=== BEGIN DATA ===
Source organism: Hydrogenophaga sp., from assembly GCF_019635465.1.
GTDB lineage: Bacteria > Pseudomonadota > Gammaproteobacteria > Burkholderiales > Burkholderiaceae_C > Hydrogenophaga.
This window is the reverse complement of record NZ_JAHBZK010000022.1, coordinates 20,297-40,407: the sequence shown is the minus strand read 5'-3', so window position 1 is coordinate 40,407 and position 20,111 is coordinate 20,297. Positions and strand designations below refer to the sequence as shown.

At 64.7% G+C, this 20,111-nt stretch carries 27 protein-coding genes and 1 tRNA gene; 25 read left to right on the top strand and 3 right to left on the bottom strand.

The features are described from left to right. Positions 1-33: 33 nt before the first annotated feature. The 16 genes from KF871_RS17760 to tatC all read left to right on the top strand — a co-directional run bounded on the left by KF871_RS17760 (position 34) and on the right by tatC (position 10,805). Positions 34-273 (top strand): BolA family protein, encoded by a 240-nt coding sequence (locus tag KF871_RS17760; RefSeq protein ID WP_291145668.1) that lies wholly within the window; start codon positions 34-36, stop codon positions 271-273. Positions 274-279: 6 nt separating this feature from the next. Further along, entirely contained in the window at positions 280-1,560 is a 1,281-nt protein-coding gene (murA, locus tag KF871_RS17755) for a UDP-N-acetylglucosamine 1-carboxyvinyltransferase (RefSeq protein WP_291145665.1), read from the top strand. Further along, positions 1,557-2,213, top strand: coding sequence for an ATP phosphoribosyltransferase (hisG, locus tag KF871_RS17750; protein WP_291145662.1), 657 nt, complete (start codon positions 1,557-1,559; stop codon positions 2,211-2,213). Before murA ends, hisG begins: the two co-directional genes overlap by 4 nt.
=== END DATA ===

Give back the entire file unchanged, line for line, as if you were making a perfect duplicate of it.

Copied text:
Source organism: Hydrogenophaga sp., from assembly GCF_019635465.1.
GTDB lineage: Bacteria > Pseudomonadota > Gammaproteobacteria > Burkholderiales > Burkholderiaceae_C > Hydrogenophaga.
This window is the reverse complement of record NZ_JAHBZK010000022.1, coordinates 20,297-40,407: the sequence shown is the minus strand read 5'-3', so window position 1 is coordinate 40,407 and position 20,111 is coordinate 20,297. Positions and strand designations below refer to the sequence as shown.

At 64.7% G+C, this 20,111-nt stretch carries 27 protein-coding genes and 1 tRNA gene; 25 read left to right on the top strand and 3 right to left on the bottom strand.

The features are described from left to right. Positions 1-33: 33 nt before the first annotated feature. The 16 genes from KF871_RS17760 to tatC all read left to right on the top strand — a co-directional run bounded on the left by KF871_RS17760 (position 34) and on the right by tatC (position 10,805). Positions 34-273 (top strand): BolA family protein, encoded by a 240-nt coding sequence (locus tag KF871_RS17760; RefSeq protein ID WP_291145668.1) that lies wholly within the window; start codon positions 34-36, stop codon positions 271-273. Positions 274-279: 6 nt separating this feature from the next. Further along, entirely contained in the window at positions 280-1,560 is a 1,281-nt protein-coding gene (murA, locus tag KF871_RS17755) for a UDP-N-acetylglucosamine 1-carboxyvinyltransferase (RefSeq protein WP_291145665.1), read from the top strand. Further along, positions 1,557-2,213, top strand: coding sequence for an ATP phosphoribosyltransferase (hisG, locus tag KF871_RS17750; protein WP_291145662.1), 657 nt, complete (start codon positions 1,557-1,559; stop codon positions 2,211-2,213). Before murA ends, hisG begins: the two co-directional genes overlap by 4 nt.